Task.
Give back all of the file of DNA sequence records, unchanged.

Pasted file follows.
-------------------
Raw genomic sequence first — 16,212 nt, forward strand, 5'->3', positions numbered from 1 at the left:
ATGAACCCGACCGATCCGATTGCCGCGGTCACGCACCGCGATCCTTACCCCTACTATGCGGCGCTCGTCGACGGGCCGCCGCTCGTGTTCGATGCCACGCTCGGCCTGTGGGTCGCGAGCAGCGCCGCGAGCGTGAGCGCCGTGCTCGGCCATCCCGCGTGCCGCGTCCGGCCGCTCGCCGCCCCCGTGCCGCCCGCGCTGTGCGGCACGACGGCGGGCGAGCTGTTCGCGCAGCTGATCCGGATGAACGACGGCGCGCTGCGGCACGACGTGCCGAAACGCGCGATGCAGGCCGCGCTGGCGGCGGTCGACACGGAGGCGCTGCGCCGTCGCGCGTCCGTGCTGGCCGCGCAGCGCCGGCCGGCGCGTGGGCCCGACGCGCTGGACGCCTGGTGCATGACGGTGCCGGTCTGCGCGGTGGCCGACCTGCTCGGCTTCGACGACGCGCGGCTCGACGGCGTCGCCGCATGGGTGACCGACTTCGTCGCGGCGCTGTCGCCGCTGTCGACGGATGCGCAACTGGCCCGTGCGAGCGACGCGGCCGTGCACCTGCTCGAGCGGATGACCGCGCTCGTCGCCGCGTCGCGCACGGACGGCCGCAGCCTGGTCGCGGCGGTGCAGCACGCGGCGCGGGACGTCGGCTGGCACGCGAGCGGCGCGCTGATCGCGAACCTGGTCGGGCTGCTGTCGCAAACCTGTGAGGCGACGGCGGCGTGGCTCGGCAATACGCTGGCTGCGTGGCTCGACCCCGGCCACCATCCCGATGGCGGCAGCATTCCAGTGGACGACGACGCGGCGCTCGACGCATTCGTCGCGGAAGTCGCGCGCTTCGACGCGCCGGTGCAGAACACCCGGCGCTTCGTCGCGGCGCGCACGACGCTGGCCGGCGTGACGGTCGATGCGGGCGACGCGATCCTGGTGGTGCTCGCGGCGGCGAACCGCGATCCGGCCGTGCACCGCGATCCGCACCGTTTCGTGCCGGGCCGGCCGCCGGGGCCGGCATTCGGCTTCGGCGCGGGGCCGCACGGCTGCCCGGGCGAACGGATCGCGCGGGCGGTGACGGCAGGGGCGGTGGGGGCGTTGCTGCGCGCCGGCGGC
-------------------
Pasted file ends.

Raw genomic sequence first — 16,212 nt, forward strand, 5'->3', positions numbered from 1 at the left:
ATGAACCCGACCGATCCGATTGCCGCGGTCACGCACCGCGATCCTTACCCCTACTATGCGGCGCTCGTCGACGGGCCGCCGCTCGTGTTCGATGCCACGCTCGGCCTGTGGGTCGCGAGCAGCGCCGCGAGCGTGAGCGCCGTGCTCGGCCATCCCGCGTGCCGCGTCCGGCCGCTCGCCGCCCCCGTGCCGCCCGCGCTGTGCGGCACGACGGCGGGCGAGCTGTTCGCGCAGCTGATCCGGATGAACGACGGCGCGCTGCGGCACGACGTGCCGAAACGCGCGATGCAGGCCGCGCTGGCGGCGGTCGACACGGAGGCGCTGCGCCGTCGCGCGTCCGTGCTGGCCGCGCAGCGCCGGCCGGCGCGTGGGCCCGACGCGCTGGACGCCTGGTGCATGACGGTGCCGGTCTGCGCGGTGGCCGACCTGCTCGGCTTCGACGACGCGCGGCTCGACGGCGTCGCCGCATGGGTGACCGACTTCGTCGCGGCGCTGTCGCCGCTGTCGACGGATGCGCAACTGGCCCGTGCGAGCGACGCGGCCGTGCACCTGCTCGAGCGGATGACCGCGCTCGTCGCCGCGTCGCGCACGGACGGCCGCAGCCTGGTCGCGGCGGTGCAGCACGCGGCGCGGGACGTCGGCTGGCACGCGAGCGGCGCGCTGATCGCGAACCTGGTCGGGCTGCTGTCGCAAACCTGTGAGGCGACGGCGGCGTGGCTCGGCAATACGCTGGCTGCGTGGCTCGACCCCGGCCACCATCCCGATGGCGGCAGCATTCCAGTGGACGACGACGCGGCGCTCGACGCATTCGTCGCGGAAGTCGCGCGCTTCGACGCGCCGGTGCAGAACACCCGGCGCTTCGTCGCGGCGCGCACGACGCTGGCCGGCGTGACGGTCGATGCGGGCGACGCGATCCTGGTGGTGCTCGCGGCGGCGAACCGCGATCCGGCCGTGCACCGCGATCCGCACCGTTTCGTGCCGGGCCGGCCGCCGGGGCCGGCATTCGGCTTCGGCGCGGGGCCGCACGGCTGCCCGGGCGAACGGATCGCGCGGGCGGTGACGGCAGGGGCGGTGGGGGCGTTGCTGCGCGCCGGCGGC